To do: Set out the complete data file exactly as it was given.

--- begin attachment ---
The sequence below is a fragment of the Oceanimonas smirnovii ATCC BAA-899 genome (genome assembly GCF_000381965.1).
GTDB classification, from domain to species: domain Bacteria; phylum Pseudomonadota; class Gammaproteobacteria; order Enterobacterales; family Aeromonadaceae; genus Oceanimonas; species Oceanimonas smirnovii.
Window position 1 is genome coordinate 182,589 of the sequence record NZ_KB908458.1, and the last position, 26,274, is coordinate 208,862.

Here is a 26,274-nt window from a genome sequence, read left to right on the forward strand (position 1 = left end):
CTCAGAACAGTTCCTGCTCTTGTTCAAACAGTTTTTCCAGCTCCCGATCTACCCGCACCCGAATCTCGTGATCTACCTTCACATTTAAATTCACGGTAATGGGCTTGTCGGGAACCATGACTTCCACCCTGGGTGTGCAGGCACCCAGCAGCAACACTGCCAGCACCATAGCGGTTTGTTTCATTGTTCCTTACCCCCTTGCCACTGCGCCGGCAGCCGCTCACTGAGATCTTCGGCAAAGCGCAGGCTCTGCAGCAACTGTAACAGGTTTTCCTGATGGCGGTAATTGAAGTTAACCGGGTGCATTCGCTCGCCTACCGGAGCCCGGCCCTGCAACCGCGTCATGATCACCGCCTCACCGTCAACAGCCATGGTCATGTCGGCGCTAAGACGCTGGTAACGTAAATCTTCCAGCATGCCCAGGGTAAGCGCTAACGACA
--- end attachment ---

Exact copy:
The sequence below is a fragment of the Oceanimonas smirnovii ATCC BAA-899 genome (genome assembly GCF_000381965.1).
GTDB classification, from domain to species: domain Bacteria; phylum Pseudomonadota; class Gammaproteobacteria; order Enterobacterales; family Aeromonadaceae; genus Oceanimonas; species Oceanimonas smirnovii.
Window position 1 is genome coordinate 182,589 of the sequence record NZ_KB908458.1, and the last position, 26,274, is coordinate 208,862.

Here is a 26,274-nt window from a genome sequence, read left to right on the forward strand (position 1 = left end):
CTCAGAACAGTTCCTGCTCTTGTTCAAACAGTTTTTCCAGCTCCCGATCTACCCGCACCCGAATCTCGTGATCTACCTTCACATTTAAATTCACGGTAATGGGCTTGTCGGGAACCATGACTTCCACCCTGGGTGTGCAGGCACCCAGCAGCAACACTGCCAGCACCATAGCGGTTTGTTTCATTGTTCCTTACCCCCTTGCCACTGCGCCGGCAGCCGCTCACTGAGATCTTCGGCAAAGCGCAGGCTCTGCAGCAACTGTAACAGGTTTTCCTGATGGCGGTAATTGAAGTTAACCGGGTGCATTCGCTCGCCTACCGGAGCCCGGCCCTGCAACCGCGTCATGATCACCGCCTCACCGTCAACAGCCATGGTCATGTCGGCGCTAAGACGCTGGTAACGTAAATCTTCCAGCATGCCCAGGGTAAGCGCTAACGACA